Global powder shipments are expected to decline 1.7 percent in 2009, a modest drop cushioned by a roughly 4.0 percent growth in utilization by China and India. According to a recent Portland Cement Association report, gains in those two nations, which together account for 58 percent of the world's cement consumption, will mask the harsh downturns predicted for many of the global cement markets. Among developing economies, consumption is anticipated to decline nearly 16 percent during 2009.
Although world governments are engaged in massive stimulus programs, early projects most likely will be low in cement intensities. Jobs such as bridge work, which has higher cement intensities but longer design times, will materialize full force in 2010, when worldwide cement consumption will yield a 3.7 percent gain. The magnitude of the global economic stimulus programs currently under way is unprecedented, says PCA Chief Economist Ed Sullivan. This is concentrated, however, in developed countries. Emerging economies, with the exception of China and India, are expected to lag one year behind.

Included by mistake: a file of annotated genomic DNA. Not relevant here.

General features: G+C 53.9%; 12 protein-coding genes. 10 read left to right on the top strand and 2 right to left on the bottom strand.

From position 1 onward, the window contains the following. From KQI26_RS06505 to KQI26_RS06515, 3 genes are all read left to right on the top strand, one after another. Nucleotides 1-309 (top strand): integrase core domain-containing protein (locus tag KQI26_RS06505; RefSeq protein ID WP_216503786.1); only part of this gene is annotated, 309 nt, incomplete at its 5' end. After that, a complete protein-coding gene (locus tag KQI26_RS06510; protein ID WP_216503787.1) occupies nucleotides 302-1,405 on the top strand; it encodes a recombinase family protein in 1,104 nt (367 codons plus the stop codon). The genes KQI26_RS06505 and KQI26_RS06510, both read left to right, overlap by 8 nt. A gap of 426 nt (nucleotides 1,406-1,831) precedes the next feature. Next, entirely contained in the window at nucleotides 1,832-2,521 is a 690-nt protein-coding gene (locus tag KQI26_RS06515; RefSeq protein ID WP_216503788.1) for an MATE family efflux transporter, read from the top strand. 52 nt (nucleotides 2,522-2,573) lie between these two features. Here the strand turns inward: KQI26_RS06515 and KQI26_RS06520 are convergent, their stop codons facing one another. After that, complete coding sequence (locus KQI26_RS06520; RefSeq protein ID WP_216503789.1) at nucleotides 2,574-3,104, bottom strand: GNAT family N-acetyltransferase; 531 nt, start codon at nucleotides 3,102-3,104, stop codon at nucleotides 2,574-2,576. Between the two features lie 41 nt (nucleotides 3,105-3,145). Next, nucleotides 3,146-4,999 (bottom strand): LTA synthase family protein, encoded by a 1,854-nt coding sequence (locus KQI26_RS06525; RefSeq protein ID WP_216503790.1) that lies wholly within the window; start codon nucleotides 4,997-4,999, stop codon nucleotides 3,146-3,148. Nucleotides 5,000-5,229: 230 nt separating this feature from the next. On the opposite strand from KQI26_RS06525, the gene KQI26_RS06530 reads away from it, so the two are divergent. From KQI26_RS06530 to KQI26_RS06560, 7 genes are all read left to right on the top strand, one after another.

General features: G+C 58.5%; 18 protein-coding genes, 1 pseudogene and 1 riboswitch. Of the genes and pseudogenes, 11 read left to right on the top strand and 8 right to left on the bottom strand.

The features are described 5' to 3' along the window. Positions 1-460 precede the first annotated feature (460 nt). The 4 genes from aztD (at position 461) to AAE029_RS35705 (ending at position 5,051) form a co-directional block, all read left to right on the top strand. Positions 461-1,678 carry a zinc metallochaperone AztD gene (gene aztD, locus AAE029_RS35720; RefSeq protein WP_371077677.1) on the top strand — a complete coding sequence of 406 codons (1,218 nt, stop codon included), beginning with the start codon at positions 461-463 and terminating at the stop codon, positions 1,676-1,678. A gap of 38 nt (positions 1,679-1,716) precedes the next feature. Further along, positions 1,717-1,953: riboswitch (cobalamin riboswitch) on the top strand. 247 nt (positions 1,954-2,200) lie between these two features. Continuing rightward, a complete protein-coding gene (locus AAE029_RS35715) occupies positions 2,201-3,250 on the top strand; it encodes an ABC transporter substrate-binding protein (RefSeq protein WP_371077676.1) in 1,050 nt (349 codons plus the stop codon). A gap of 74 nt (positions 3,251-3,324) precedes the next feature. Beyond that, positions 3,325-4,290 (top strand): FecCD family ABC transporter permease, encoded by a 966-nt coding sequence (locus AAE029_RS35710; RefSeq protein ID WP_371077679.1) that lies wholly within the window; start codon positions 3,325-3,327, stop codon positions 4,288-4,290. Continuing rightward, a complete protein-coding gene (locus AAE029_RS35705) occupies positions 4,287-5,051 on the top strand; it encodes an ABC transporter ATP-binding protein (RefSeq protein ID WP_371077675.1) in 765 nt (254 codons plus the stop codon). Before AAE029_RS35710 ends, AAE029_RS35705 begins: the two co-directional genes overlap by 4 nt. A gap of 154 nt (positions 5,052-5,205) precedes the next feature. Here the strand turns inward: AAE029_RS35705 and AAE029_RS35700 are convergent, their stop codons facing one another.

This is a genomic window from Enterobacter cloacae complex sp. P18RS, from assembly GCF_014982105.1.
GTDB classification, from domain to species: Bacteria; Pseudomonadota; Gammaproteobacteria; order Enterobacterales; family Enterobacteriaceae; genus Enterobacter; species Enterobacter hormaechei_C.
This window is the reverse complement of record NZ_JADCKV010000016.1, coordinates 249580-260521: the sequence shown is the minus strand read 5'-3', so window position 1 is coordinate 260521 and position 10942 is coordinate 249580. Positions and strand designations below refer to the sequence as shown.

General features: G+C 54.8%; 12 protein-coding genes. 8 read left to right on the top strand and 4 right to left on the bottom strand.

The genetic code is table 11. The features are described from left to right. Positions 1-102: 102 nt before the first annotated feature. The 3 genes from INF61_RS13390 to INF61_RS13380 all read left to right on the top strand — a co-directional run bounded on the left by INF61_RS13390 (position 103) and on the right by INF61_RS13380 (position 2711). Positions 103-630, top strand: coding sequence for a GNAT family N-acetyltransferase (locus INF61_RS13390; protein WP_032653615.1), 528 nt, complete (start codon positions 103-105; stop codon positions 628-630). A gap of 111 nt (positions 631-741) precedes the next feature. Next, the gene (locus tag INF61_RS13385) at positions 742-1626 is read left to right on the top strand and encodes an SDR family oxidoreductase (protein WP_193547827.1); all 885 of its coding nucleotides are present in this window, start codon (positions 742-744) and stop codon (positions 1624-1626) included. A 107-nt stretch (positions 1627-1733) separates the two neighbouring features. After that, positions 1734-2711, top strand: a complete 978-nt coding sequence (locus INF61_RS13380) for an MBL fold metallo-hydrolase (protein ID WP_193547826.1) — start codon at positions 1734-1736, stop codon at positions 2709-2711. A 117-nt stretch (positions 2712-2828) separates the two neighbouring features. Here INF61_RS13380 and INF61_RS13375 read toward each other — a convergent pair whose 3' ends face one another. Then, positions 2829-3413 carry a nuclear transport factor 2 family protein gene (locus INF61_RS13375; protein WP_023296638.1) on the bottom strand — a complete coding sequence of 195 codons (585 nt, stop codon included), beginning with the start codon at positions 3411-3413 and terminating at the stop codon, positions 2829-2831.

Sullivan expects global consumption figures to reach 2.65 billion metric tons in 2009, down from 2.7 billion in 2008. To gauge how drastic and rapid the world economic decline is, in Sullivan's October 2007 global forecast, he had anticipated cement consumption in the neighborhood of 2.82 billion metric tons by 2008. In his current report, Sullivan predicts continued worldwide growth rates of 7.7 percent (to 2.96 billion metric tons) and 6.9 percent (3.17 billion metric tons) in 2011 and 2012, respectively.